Impressive TechHow? You either came to this feature with an understanding of what exactly Hyperloop is, or you’re reading this to try and catch up. Either way, prepare to impress your friends and colleagues.
The technology that Hyperloop TT uses is very different from the tech SpaceX suggested.
Musk’s design features a low-pressure tube where the system’s trains float an inch above the track on compressed air and are propelled by a magnetic field created by electricity-fed magnets on the tube’s internal surface.
Passive magnetic levitation (PML)—a system invented by Dr. Richard F. Post, who worked for the Lawrence Livermore National Labs until his death in 2015—relies on magnets placed under the passenger train. This is the model that Hyperloop TT employs.
The Halbach array (an arrangement that focuses the magnetic field of a set of magnets on one side of the array while canceling out the field on the other side) levitates the capsule as it passes over non-powered electromagnetic coils on the rail beneath the train at even low speeds created by an electric motor.
“Utilizing a passive levitation system will eliminate the need for power stations along the Hyperloop track, which makes this system the most suitable for the application and will keep construction costs low,” Bibop Gresta, Chairman of Hyperloop TT, said in a statement.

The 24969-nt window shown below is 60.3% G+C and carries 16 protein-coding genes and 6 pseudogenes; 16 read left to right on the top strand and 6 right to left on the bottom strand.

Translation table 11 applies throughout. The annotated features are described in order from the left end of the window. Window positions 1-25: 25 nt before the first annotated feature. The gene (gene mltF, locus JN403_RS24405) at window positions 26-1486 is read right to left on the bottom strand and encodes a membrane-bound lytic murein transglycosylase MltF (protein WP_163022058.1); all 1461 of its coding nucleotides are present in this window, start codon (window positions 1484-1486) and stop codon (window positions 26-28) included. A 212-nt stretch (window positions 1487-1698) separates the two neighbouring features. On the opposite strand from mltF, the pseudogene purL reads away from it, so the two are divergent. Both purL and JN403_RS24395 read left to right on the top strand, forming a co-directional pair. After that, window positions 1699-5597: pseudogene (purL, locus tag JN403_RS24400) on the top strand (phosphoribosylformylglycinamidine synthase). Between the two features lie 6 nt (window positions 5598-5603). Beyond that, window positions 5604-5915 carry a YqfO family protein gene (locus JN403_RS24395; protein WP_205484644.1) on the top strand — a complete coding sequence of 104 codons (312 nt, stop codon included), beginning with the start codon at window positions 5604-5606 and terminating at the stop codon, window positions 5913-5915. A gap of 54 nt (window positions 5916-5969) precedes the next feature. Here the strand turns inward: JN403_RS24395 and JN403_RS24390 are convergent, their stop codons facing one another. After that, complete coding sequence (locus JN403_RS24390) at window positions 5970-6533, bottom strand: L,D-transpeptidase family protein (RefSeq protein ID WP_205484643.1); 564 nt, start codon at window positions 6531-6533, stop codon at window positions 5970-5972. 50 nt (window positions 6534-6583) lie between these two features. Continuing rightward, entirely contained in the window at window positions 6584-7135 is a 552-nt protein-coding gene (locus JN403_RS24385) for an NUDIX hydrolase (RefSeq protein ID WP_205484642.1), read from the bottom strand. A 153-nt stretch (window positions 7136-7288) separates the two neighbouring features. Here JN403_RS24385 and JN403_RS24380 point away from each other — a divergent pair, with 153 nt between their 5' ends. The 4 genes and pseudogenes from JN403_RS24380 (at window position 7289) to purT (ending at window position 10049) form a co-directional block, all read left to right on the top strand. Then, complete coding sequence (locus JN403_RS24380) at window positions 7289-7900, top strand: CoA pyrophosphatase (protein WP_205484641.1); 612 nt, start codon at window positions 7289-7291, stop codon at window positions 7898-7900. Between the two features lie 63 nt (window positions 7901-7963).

“From a safety aspect, the system has huge advantages, levitation occurs purely through movement, therefore if any type of power failure occurs, Hyperloop pods would continue to levitate and only after reaching minimal speeds touch the ground.”
How else is Hyperloop TT fixing the nature of transportation? The company will employ a combination of solar, wind, kinetic, and geothermal energies, depending on the climate. The combination has shown to allow the production of 20 percent more energy than operation of the Hyperloop will consume.
Hyperloop TT mentioned that it is looking to sell back the energy to offset operational costs, or make rides cheaper or free.
“One of the biggest issues that needs to be fixed is that public transportation all over the world relies on government subsidies to run—there isn’t a single profitable line,” Ahlborn said. “But through this tech, with its low operational costs, public transportation wouldn’t need subsidies.”
It doesn’t end there. Hyperloop TT is considering cement that can absorb carbon dioxide and produce oxygen, vertical gardens around pylons, and even a system that absorbs dew from the air and releases water to farmers as integrations to its design.
Business and Travel InnovatedYes, the technology is amazing, and when commercialized will change how we navigate this increasingly shrinking planet. But the part of all of this that really stands out to Ahlborn is the business model.
“This is the first time something like this has been done. And it was started on the internet by a couple of people who are passionate about the industry. The Harvard case study will show the future of this,” he said.
“Think about what can be done with this model. Today kids want to be entrepreneurs, but they want to create the next best-selling app. They aren’t necessarily thinking about solving the next big problem.
“Billionaires think this way because they have the capital to, but it’s hard for everyone else. This proves you can solve the world’s biggest problems with the help of passionate people.”